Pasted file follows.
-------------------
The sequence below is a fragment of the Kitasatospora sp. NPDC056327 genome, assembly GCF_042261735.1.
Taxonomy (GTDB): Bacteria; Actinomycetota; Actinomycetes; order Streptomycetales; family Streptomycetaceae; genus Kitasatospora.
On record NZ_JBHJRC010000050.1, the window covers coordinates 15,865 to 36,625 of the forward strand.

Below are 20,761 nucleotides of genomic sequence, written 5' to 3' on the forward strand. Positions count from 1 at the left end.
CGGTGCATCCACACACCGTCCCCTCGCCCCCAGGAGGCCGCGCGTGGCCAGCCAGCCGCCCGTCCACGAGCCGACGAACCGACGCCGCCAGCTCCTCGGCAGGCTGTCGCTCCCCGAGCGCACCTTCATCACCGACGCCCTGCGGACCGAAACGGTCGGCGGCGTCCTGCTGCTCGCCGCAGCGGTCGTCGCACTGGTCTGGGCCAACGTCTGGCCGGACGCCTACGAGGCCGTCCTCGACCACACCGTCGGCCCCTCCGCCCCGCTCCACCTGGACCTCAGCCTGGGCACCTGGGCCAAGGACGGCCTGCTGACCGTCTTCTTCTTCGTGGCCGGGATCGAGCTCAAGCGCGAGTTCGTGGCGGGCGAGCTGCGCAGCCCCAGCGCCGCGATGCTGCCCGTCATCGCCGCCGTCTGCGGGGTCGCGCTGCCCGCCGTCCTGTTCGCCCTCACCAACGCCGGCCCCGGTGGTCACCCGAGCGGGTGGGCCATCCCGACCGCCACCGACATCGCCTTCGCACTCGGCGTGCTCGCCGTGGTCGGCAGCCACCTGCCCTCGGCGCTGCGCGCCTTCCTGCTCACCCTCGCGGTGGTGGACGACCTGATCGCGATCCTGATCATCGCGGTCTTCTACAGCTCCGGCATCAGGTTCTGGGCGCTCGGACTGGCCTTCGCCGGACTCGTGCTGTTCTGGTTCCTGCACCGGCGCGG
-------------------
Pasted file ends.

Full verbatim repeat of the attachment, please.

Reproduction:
The sequence below is a fragment of the Kitasatospora sp. NPDC056327 genome, assembly GCF_042261735.1.
Taxonomy (GTDB): Bacteria; Actinomycetota; Actinomycetes; order Streptomycetales; family Streptomycetaceae; genus Kitasatospora.
On record NZ_JBHJRC010000050.1, the window covers coordinates 15,865 to 36,625 of the forward strand.

Below are 20,761 nucleotides of genomic sequence, written 5' to 3' on the forward strand. Positions count from 1 at the left end.
CGGTGCATCCACACACCGTCCCCTCGCCCCCAGGAGGCCGCGCGTGGCCAGCCAGCCGCCCGTCCACGAGCCGACGAACCGACGCCGCCAGCTCCTCGGCAGGCTGTCGCTCCCCGAGCGCACCTTCATCACCGACGCCCTGCGGACCGAAACGGTCGGCGGCGTCCTGCTGCTCGCCGCAGCGGTCGTCGCACTGGTCTGGGCCAACGTCTGGCCGGACGCCTACGAGGCCGTCCTCGACCACACCGTCGGCCCCTCCGCCCCGCTCCACCTGGACCTCAGCCTGGGCACCTGGGCCAAGGACGGCCTGCTGACCGTCTTCTTCTTCGTGGCCGGGATCGAGCTCAAGCGCGAGTTCGTGGCGGGCGAGCTGCGCAGCCCCAGCGCCGCGATGCTGCCCGTCATCGCCGCCGTCTGCGGGGTCGCGCTGCCCGCCGTCCTGTTCGCCCTCACCAACGCCGGCCCCGGTGGTCACCCGAGCGGGTGGGCCATCCCGACCGCCACCGACATCGCCTTCGCACTCGGCGTGCTCGCCGTGGTCGGCAGCCACCTGCCCTCGGCGCTGCGCGCCTTCCTGCTCACCCTCGCGGTGGTGGACGACCTGATCGCGATCCTGATCATCGCGGTCTTCTACAGCTCCGGCATCAGGTTCTGGGCGCTCGGACTGGCCTTCGCCGGACTCGTGCTGTTCTGGTTCCTGCACCGGCGCGG